Friday, July 20, 2012


Watermelon Rind Jam (Mrabbat Raggi)

مربة رقّي


Photo Nawal Nasrallah

You will be surprised how beautiful and tasty this jam will turn out to be. Its origin cannot be any humbler: watermelon rind, usually discarded after the juicy ruby melon pulp is sliced off. In other parts of the world this rind ends up being pickled, but in Iraq we transform it into a charming chunky jam, usually served with geymer (slabs of clotted cream) or butter for breakfast.

Growing up in Baghdad, I remember that marabbat raggi was also available in small tinned cans imported from Australian. It was good but it lacked the luxurious texture and the enticing aroma of the homemade jam.

Here is a recipe adapted from my cookbook Delights from the Garden of Eden:  

2 pounds watermelon rind (measure after slicing off the red pulp and the green hard outer skin)
3 cups granulated sugar
½ cup honey
2 strips lemon peel or 2 small pieces of peeled fresh ginger
4 whole pods cardamom
2 tablespoons lemon juice

1. Cut rind into strips, about 1 inch wide and 2 inches long. Cover in cold water and bring to a quick boil. Reduce heat, and simmer slowly until translucent, about 30 minutes. Drain, and reserve 3 cups of liquid.

2. In a heavy pot, completely dissolve sugar in reserved liquid. Add honey, lemon peel or ginger, and cardamom. Bring to a boil, skimming as needed. Add the drained watermelon rind, and boil gently over medium heat, for 30 minutes. Remove from heat, cover, and set aside, overnight.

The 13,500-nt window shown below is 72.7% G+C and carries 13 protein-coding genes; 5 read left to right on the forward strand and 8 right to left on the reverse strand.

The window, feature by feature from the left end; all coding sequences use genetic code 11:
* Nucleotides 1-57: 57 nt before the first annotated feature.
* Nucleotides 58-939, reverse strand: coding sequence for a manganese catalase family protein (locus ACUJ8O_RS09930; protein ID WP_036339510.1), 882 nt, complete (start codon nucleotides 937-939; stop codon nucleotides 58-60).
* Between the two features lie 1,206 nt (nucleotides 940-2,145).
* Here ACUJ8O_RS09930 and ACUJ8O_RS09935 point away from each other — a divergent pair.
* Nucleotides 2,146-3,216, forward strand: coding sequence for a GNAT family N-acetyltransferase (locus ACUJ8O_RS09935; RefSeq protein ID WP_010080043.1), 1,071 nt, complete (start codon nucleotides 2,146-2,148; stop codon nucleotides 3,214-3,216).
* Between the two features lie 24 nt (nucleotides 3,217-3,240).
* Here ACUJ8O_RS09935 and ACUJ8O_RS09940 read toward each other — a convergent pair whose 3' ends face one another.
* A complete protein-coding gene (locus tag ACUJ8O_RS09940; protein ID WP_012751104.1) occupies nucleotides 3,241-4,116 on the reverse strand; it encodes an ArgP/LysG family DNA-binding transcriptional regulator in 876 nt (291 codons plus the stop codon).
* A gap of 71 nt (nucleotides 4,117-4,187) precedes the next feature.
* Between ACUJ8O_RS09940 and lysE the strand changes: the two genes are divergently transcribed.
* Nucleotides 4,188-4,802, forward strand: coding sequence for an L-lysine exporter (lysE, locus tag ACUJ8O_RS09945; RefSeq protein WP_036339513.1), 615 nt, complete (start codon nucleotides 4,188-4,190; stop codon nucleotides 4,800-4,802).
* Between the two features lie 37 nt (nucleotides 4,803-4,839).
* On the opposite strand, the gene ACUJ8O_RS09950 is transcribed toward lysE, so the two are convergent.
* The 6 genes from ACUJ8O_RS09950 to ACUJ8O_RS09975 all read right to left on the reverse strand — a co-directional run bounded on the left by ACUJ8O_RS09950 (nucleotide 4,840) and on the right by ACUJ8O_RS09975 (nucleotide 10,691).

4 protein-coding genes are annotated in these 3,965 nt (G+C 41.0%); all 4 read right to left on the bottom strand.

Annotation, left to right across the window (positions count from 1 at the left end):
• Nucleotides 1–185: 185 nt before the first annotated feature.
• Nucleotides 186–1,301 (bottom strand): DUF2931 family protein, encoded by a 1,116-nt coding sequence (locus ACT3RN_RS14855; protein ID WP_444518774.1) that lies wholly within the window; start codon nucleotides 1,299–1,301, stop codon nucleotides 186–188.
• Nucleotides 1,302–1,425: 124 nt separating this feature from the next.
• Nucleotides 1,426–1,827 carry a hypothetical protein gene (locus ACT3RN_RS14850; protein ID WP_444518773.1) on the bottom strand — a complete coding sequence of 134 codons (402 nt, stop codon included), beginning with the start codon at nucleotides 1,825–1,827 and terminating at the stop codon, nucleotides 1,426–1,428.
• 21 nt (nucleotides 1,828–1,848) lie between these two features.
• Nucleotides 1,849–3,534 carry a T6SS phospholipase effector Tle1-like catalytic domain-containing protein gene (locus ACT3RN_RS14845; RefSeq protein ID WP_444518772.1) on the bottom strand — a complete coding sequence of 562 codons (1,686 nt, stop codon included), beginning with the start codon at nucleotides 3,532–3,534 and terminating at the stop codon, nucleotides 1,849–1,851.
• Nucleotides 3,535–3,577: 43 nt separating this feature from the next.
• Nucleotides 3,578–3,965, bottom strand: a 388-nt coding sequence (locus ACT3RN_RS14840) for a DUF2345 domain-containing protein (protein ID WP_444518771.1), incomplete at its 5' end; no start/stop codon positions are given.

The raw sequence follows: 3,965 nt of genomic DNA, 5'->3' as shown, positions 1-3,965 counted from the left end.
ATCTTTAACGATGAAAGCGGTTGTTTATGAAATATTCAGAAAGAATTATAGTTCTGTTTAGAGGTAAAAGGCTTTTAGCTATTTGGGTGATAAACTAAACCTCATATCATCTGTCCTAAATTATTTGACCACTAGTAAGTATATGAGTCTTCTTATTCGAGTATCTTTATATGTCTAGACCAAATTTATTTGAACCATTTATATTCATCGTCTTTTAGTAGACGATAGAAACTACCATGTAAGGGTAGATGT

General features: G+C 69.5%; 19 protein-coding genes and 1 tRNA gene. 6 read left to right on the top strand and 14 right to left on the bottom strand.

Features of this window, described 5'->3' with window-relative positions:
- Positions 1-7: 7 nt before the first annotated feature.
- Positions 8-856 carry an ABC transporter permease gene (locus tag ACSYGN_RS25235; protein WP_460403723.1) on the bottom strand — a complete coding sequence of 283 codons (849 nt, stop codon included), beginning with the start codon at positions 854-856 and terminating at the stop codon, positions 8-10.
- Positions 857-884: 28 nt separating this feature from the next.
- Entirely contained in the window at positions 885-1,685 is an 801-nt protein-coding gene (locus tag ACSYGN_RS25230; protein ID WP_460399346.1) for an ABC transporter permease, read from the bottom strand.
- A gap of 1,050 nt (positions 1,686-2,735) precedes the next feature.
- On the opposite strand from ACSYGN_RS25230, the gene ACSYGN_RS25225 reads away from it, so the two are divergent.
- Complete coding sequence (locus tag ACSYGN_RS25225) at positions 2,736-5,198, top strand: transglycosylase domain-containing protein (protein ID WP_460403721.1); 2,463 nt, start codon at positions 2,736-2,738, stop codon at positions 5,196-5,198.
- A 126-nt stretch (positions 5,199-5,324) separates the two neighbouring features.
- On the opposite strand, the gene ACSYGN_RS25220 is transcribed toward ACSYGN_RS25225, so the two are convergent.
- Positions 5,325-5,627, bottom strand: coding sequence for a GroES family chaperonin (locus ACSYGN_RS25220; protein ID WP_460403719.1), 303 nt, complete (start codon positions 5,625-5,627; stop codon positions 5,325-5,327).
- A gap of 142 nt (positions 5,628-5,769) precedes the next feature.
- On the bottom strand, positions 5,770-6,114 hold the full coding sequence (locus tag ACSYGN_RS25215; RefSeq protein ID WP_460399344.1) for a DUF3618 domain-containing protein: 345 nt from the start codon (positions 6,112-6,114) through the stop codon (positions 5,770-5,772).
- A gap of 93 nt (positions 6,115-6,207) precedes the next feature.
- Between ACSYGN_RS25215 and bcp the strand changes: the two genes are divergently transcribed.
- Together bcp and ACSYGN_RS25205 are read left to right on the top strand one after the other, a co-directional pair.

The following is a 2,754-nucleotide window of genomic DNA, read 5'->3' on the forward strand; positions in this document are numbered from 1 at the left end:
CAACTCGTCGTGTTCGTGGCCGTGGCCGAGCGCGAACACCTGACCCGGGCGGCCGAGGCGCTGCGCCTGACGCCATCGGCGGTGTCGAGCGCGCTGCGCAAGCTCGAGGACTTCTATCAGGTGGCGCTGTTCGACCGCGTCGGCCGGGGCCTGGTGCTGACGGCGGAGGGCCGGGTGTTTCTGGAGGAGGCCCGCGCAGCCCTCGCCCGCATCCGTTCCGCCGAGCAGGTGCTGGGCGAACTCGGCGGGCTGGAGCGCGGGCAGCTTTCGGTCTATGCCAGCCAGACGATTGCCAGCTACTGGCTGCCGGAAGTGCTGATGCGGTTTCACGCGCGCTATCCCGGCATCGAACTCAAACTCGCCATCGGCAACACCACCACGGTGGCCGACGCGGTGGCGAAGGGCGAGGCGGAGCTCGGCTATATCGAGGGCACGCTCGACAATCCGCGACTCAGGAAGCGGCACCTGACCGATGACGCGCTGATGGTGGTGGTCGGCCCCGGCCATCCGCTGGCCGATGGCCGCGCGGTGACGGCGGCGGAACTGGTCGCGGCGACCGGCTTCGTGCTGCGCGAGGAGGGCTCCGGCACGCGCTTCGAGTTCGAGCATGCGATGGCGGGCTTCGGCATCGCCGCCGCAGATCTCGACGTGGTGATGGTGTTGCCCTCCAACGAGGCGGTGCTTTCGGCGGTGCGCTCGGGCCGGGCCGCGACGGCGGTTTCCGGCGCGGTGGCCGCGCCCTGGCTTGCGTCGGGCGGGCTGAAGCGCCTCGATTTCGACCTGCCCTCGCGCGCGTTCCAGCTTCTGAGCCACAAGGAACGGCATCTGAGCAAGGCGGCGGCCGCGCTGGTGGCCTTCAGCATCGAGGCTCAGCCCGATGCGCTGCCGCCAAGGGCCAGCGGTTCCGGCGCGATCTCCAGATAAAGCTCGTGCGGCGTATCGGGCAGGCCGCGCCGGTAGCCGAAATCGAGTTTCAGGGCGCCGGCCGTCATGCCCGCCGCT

3. Boil pot again over medium heat until syrup thickens, about 30 minutes. Add lemon juice in the last 5 minutes. Test for doneness by putting a drop of syrup on a dry cold dish, and tilt it. If the drop does not go flat, and keeps its domed shape, it is done. Let the jam cool off completely. If wished, put the jam in a strainer to get rid of extra syrup. Store it in the refrigerator and use as needed. It will stay good for a long time.   

Photo Nawal Nasrallah
        

4 comments:

  1. I never knew watermelon rind could be used for anything...

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    1. In a hot country like Iraq, water melon is consumed practically every single summer-day. And nothing is wasted. The seeds we salt and dry in the sun, and then dry-toast in a frying pan, and enjoy cracking them like parrots in family and social gatherings. And of course we make jam with the rind. In the country side, the discarded skin is usually given to the animals. The donkeys just love them.

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  2. Thank u thank u. I have been searching for thus recipe for years. My husband Nana made for him as a small child and he has talked about missing it for years.. pickle recipe is everywhere but no jam or preserves.

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  3. Well, I am glad you found it. Enjoy!

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